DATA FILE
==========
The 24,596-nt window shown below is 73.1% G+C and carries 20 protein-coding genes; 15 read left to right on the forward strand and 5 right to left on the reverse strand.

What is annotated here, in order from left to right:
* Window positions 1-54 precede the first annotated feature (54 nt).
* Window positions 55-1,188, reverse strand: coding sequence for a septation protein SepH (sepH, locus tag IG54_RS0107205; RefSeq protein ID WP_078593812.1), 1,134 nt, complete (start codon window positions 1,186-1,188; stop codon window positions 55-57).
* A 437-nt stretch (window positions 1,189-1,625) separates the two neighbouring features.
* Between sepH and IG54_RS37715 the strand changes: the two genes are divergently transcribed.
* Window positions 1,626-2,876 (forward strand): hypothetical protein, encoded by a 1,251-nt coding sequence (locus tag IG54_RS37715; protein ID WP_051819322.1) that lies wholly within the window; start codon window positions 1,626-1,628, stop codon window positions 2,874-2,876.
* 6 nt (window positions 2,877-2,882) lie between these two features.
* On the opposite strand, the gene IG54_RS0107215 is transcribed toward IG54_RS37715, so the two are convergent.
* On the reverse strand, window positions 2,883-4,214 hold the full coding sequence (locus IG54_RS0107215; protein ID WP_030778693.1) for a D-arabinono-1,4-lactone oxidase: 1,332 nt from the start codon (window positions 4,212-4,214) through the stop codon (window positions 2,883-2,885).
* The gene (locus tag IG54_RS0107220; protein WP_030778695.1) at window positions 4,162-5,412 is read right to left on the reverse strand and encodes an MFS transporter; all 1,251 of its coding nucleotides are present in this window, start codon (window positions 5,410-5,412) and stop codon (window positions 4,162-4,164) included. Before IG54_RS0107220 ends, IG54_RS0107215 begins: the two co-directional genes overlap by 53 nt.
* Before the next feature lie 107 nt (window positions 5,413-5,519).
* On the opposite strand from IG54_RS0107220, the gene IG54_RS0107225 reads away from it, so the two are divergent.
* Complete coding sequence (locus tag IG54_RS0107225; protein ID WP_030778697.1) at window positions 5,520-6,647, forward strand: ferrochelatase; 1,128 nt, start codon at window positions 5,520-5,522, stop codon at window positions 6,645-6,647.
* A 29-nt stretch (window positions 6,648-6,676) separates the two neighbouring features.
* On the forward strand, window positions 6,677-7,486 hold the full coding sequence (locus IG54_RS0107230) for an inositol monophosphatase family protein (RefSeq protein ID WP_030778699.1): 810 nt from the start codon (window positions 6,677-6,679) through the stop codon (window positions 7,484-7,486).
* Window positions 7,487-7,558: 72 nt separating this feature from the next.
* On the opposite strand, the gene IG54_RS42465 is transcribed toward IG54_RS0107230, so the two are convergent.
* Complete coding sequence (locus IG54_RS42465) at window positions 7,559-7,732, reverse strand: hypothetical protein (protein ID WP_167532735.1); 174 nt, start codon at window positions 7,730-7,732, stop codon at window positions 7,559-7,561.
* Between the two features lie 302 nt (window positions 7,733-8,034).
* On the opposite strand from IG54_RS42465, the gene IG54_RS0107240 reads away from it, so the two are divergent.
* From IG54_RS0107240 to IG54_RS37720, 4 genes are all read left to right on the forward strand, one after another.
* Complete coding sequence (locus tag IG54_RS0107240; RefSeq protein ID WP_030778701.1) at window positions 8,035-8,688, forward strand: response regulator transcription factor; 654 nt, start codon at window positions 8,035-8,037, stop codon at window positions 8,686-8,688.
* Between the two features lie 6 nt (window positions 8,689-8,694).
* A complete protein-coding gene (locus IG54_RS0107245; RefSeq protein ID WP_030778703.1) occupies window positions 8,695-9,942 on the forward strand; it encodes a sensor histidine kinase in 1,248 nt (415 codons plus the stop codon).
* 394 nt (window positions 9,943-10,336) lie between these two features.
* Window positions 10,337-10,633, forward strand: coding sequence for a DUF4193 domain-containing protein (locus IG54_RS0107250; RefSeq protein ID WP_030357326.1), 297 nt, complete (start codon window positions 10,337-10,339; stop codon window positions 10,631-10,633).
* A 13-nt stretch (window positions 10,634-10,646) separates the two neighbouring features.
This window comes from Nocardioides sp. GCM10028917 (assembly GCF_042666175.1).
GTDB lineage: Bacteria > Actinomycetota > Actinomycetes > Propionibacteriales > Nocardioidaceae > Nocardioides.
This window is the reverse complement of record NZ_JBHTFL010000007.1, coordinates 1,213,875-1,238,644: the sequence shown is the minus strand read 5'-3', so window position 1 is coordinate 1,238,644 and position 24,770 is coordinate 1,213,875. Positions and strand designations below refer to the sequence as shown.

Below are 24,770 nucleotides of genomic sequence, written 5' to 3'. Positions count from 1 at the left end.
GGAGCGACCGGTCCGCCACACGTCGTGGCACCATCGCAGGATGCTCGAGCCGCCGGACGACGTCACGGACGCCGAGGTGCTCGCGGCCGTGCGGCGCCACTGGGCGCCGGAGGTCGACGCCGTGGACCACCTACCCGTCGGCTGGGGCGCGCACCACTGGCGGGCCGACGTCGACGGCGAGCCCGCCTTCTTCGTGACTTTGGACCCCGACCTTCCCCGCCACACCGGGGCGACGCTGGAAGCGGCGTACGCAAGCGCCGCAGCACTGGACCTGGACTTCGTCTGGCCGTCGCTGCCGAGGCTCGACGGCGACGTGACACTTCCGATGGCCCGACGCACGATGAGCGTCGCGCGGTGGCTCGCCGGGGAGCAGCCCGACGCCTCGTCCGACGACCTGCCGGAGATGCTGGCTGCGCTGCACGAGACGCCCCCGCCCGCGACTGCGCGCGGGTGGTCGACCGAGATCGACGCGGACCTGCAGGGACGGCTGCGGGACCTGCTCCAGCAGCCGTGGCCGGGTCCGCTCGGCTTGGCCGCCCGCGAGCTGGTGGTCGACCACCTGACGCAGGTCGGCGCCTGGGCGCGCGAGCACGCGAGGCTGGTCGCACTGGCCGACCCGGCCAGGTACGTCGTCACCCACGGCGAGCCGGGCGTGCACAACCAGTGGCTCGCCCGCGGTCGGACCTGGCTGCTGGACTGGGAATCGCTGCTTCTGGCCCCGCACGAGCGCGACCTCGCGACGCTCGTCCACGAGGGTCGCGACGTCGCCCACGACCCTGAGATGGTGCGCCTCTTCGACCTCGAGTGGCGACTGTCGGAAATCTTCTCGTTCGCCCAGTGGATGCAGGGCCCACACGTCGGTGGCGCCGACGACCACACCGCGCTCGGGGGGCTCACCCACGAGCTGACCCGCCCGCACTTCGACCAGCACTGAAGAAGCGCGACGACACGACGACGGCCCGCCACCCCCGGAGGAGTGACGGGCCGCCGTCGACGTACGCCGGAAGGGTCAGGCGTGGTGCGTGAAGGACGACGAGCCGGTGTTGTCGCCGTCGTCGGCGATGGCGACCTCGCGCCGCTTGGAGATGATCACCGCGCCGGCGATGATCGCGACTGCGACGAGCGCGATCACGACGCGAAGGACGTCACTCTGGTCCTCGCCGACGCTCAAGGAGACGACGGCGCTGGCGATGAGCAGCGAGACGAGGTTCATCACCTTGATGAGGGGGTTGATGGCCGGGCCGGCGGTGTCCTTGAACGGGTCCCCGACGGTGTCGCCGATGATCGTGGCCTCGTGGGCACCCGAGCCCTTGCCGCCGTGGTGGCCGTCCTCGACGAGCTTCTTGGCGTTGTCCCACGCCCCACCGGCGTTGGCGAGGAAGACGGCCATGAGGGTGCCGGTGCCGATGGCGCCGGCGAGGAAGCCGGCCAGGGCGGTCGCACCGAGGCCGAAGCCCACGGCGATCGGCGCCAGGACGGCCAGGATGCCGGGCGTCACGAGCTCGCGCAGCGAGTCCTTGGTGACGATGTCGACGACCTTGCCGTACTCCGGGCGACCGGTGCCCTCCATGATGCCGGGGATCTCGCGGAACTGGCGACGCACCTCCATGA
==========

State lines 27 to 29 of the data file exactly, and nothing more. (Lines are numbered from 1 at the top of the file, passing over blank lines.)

* Window positions 10,337-10,633, forward strand: coding sequence for a DUF4193 domain-containing protein (locus IG54_RS0107250; RefSeq protein ID WP_030357326.1), 297 nt, complete (start codon window positions 10,337-10,339; stop codon window positions 10,631-10,633).
* A 13-nt stretch (window positions 10,634-10,646) separates the two neighbouring features.
This window comes from Nocardioides sp. GCM10028917 (assembly GCF_042666175.1).